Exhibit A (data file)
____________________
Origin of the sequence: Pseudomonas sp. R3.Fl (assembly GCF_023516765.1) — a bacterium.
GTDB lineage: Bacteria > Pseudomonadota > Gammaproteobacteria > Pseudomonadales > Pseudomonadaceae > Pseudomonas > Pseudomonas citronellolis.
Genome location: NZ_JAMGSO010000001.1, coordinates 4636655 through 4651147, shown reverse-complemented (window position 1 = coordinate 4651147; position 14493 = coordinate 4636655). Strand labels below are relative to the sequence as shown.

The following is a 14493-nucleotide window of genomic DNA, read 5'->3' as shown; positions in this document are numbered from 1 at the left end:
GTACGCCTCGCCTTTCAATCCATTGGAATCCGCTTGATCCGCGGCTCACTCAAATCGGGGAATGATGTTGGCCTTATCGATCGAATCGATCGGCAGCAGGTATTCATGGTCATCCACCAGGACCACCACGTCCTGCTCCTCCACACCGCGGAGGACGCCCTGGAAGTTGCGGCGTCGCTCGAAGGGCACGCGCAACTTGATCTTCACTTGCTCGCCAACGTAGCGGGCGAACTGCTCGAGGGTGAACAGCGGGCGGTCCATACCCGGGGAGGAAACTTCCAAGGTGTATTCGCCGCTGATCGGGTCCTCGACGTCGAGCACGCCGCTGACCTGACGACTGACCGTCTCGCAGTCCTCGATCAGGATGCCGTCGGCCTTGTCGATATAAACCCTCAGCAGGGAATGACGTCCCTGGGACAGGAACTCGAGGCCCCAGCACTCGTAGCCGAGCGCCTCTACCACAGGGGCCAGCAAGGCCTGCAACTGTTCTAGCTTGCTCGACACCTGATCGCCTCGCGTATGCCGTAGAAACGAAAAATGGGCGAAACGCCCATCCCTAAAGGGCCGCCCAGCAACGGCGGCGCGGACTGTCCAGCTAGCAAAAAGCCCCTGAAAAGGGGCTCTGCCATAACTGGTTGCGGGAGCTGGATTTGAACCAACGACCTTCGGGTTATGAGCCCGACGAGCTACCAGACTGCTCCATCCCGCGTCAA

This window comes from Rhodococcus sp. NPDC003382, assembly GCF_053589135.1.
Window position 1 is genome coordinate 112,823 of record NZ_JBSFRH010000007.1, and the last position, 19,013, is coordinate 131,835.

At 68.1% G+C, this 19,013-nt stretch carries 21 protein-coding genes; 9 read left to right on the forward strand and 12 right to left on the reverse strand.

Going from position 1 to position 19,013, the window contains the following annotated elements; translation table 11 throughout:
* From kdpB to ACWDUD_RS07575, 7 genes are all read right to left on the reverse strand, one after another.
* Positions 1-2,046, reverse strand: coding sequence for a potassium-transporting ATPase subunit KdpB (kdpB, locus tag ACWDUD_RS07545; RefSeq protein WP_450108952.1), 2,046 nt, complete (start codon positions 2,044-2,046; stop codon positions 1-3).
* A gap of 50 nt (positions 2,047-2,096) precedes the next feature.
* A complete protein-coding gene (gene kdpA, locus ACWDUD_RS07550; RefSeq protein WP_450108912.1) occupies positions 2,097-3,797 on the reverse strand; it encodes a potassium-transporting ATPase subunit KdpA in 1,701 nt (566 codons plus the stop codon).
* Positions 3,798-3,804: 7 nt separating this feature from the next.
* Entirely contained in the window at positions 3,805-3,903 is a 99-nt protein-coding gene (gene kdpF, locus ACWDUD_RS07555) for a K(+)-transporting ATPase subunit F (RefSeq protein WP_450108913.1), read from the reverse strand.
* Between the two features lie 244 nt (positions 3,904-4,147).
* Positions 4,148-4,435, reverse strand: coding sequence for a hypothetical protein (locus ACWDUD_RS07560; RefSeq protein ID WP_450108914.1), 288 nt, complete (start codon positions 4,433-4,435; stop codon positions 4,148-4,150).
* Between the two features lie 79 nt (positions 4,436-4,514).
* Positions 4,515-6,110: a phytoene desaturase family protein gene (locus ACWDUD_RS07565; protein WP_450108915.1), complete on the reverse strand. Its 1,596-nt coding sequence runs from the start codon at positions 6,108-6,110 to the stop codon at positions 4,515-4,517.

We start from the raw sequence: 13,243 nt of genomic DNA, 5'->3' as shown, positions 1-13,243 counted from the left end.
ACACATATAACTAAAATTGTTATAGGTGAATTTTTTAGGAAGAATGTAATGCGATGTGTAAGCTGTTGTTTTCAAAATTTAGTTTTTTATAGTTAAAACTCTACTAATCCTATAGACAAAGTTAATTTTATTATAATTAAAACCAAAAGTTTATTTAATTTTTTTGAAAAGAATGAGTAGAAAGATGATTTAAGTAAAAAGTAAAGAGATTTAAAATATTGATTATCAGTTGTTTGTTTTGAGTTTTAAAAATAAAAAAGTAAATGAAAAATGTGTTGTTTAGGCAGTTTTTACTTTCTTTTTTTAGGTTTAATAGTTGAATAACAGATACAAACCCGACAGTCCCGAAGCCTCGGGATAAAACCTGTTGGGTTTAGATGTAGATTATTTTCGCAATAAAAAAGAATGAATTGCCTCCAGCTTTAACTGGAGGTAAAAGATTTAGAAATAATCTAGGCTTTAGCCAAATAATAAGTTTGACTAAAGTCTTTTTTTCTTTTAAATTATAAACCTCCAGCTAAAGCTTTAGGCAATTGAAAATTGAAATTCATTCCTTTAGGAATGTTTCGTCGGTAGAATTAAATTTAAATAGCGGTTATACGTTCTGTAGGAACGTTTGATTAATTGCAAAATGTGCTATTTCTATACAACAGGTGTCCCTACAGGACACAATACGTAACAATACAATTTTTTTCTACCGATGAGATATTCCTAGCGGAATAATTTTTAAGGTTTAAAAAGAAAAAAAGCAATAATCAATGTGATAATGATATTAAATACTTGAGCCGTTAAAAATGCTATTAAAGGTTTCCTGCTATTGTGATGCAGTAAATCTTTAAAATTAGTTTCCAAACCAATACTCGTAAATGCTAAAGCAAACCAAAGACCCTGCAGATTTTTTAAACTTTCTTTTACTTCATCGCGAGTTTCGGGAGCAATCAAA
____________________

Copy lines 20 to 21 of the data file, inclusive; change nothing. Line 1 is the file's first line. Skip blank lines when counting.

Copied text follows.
We start from the raw sequence: 13,243 nt of genomic DNA, 5'->3' as shown, positions 1-13,243 counted from the left end.
ACACATATAACTAAAATTGTTATAGGTGAATTTTTTAGGAAGAATGTAATGCGATGTGTAAGCTGTTGTTTTCAAAATTTAGTTTTTTATAGTTAAAACTCTACTAATCCTATAGACAAAGTTAATTTTATTATAATTAAAACCAAAAGTTTATTTAATTTTTTTGAAAAGAATGAGTAGAAAGATGATTTAAGTAAAAAGTAAAGAGATTTAAAATATTGATTATCAGTTGTTTGTTTTGAGTTTTAAAAATAAAAAAGTAAATGAAAAATGTGTTGTTTAGGCAGTTTTTACTTTCTTTTTTTAGGTTTAATAGTTGAATAACAGATACAAACCCGACAGTCCCGAAGCCTCGGGATAAAACCTGTTGGGTTTAGATGTAGATTATTTTCGCAATAAAAAAGAATGAATTGCCTCCAGCTTTAACTGGAGGTAAAAGATTTAGAAATAATCTAGGCTTTAGCCAAATAATAAGTTTGACTAAAGTCTTTTTTTCTTTTAAATTATAAACCTCCAGCTAAAGCTTTAGGCAATTGAAAATTGAAATTCATTCCTTTAGGAATGTTTCGTCGGTAGAATTAAATTTAAATAGCGGTTATACGTTCTGTAGGAACGTTTGATTAATTGCAAAATGTGCTATTTCTATACAACAGGTGTCCCTACAGGACACAATACGTAACAATACAATTTTTTTCTACCGATGAGATATTCCTAGCGGAATAATTTTTAAGGTTTAAAAAGAAAAAAAGCAATAATCAATGTGATAATGATATTAAATACTTGAGCCGTTAAAAATGCTATTAAAGGTTTCCTGCTATTGTGATGCAGTAAATCTTTAAAATTAGTTTCCAAACCAATACTCGTAAATGCTAAAGCAAACCAAAGACCCTGCAGATTTTTTAAACTTTCTTTTACTTCATCGCGAGTTTCGGGAGCAATCAAA